Exploring factors that enhance and restrict women’s empowerment through electrification

Universal energy access and gender equality are inextricably linked. Empowered women can help advance global energy initiatives, and energy initiatives can help empower women. On the other hand, studies have shown that gender-blind energy programs consistently cut women out of the picture.


How do we ensure that we’re working toward sustainable energy goals without leaving women behind? How can electricity access be used as a tool to empower women?

ENERGIA funded a four-year research project by the University of Oslo, TERI, and Seacrester Consulting and Dunamai Energy to answer these questions.

The study found that women’s involvement in the supply chain of new power systems is a powerful way to transform gender norms.

  • Prestige by association: Involving women in the supply and maintenance of electricity sources puts them in a position of authority in their communities, particularly as electricity access in rural areas often comes with a sense of prestige.
  • Changing perceptions: Women who were polled after being trained as repair technicians said they were seen as experts in their community, and that they were often called on for help or advice. 98% of Nepalese men surveyed believed women were capable of more after seeing a woman in a position of responsibility. 
  • Avoiding the reinforcement of gender roles: Interventions that don’t ensure that women are involved in the supply chain serve mostly to enhance women’s roles as caregivers, reinforcing existing stereotypes.


Rather than finding that one type of system (e.g. grids or portable lanterns) is preferable, the study found that reliability and affordability are much more important than the choice of system when it comes to women’s use of electricity.

  • Women pay the cost of failing systems: When new power systems fail, or old systems are inadequate, women are the ones who bear the burden, both in time spent and risk of danger. 43% of the Kenyan respondents confirmed that women members of their households have been victim to violence when going to fetch firewood.
  • Women have less capital: When the cost of electricity spikes, women are far less likely to be able to afford it. Women in the Kenyan and Indian samples earn on average only 40% of men’s income. 74% of widows in Homa Bay, Kenya do not have access to electricity, compared to only  40% of households with men. The high connection/subscription fee to the grid keeps electricity access out of reach for houses with lower incomes.
  • Higher cost leads to lower activation: The cost of grid connection in Kenya is more than 3.7 times higher than Nepal and 37 times higher than in India, where universal access to either grid or off-grid electricity is almost achieved in the study areas.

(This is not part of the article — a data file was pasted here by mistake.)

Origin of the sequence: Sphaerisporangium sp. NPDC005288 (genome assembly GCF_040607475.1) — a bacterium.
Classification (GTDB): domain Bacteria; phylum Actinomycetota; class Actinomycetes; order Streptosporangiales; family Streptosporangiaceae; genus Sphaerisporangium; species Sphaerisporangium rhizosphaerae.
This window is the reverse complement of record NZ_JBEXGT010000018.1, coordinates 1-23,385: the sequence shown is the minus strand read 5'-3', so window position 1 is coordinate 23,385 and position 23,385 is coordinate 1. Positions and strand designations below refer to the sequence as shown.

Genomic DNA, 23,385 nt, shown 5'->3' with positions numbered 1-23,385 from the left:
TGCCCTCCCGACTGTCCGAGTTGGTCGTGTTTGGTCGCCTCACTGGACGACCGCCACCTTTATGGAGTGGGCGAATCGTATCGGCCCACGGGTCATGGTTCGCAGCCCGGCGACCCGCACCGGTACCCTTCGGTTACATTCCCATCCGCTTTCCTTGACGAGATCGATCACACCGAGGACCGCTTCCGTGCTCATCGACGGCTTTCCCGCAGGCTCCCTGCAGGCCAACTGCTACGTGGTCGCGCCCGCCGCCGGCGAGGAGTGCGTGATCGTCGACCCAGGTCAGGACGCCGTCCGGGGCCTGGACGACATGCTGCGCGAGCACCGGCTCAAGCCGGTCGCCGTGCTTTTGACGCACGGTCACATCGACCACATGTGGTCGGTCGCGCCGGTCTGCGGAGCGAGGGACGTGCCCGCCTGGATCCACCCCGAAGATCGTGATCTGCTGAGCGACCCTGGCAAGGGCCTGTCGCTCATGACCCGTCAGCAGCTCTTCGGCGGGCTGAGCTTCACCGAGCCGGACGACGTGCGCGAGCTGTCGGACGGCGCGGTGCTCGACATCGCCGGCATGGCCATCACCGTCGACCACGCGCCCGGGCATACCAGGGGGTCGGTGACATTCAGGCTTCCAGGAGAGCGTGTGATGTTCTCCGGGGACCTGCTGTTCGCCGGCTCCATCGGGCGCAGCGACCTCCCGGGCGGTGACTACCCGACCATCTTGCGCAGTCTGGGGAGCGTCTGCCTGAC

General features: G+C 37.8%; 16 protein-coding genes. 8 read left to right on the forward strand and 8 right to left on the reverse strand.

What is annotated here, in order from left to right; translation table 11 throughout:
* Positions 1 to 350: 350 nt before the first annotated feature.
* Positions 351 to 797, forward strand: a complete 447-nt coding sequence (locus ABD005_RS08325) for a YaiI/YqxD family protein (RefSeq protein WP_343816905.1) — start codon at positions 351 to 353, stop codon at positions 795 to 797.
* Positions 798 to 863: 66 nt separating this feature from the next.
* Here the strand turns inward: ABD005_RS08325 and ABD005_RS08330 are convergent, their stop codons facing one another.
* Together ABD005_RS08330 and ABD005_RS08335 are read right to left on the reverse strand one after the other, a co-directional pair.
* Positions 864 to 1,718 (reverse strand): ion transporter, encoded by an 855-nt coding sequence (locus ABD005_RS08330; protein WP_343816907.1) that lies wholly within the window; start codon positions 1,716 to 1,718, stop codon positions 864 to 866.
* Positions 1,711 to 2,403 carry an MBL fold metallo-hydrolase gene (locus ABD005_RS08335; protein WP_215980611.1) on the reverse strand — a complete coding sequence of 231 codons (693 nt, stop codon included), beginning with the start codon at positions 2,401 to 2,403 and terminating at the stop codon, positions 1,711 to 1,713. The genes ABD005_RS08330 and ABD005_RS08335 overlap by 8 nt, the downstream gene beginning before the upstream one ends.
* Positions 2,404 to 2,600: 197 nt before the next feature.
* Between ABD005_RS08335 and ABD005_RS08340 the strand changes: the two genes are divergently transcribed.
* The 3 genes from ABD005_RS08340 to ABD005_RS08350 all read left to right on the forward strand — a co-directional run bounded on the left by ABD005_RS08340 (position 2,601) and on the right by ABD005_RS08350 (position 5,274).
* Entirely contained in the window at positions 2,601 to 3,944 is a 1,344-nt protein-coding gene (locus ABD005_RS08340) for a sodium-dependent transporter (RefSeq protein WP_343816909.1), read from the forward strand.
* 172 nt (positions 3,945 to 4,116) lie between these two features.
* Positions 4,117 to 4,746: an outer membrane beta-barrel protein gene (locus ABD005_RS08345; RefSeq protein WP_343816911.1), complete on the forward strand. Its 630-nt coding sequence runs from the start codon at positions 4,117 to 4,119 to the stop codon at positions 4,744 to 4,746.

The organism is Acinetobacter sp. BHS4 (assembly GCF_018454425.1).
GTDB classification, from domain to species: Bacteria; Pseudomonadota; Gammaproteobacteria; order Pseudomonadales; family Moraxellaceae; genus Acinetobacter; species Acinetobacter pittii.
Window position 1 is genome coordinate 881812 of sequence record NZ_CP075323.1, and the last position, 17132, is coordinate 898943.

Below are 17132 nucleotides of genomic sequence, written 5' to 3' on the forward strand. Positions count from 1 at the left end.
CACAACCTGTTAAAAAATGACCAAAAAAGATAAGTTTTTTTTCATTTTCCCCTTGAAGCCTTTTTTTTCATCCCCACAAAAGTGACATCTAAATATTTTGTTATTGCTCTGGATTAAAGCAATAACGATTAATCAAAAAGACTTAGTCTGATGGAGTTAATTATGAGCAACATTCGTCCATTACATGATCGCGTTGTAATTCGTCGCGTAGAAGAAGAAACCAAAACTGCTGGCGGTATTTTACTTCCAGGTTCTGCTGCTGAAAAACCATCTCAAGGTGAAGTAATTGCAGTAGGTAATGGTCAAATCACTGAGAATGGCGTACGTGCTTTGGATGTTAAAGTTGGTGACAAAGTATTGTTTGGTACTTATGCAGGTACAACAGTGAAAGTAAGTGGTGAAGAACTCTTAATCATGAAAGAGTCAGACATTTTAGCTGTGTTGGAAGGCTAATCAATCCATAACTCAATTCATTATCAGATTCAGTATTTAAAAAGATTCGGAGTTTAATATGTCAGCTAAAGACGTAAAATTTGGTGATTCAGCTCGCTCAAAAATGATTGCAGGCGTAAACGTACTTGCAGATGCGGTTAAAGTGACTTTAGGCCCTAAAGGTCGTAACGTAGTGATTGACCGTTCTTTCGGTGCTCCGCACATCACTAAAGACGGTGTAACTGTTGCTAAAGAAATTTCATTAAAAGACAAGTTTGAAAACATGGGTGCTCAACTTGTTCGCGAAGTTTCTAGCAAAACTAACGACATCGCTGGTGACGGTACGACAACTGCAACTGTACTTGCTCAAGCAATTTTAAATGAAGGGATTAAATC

The study also found that new electricity services are often structured in ways that exclude women.

  • Bureaucratic regulations keep women out: Often only the formally registered owner of a house can subscribe to electricity services, and this person tends to be a man.
  • Areas of the home traditionally overseen by women are ignored: In Homa Bay, Kenya, 39% of the households with a subscription to electricity do not keep electric light in the kitchen, largely the domain of the women in the household, despite the fact that it is often used after dark.
  • Men make the purchasing decisions: Across Kenya, Nepal, and India, most of the electric appliances observed in people’s homes were either controlled and used jointly by household members or controlled and owned by a man. 

Achieving universal electricity access, and using that access to help rather than hurt women’s empowerment, is not only a question of technology, but of policies, processes of implementation and organisation of supply. Involving women in every step of new electricity supply chains, taking their unique needs into account, and keeping new systems well maintained and reliable can help ensure that these two goals advance together, rather than further entrenching old norms.

Recommendations from the Report

  • Set concrete goals for women’s inclusion in any electricity supply system, and work in collaboration with local women’s groups to find leaders who can take part in the planning, recruitment, and training process.
  • Change energy subscription regulations to allow any person registered at a certain address to obtain a subscription, giving women living in houses they do not formally own access to electricity.
  • Train installers of electric equipment to advise households to put lights in the kitchen by default, bringing women an improved working environment and increasing the perceived value of women’s work.
  • Utilize offgrid and minigrid solutions, which allow a holistic approach to energy supply, meeting gendered demand for energy services and involving women and men sensitive to local gender norms. These approaches are more difficult to achieve through large scale standardised grid extension projects.
  • Create financing or credit schemes for electric appliances that women want, so that they’re affordable even on a reduced income.


Read the full report here.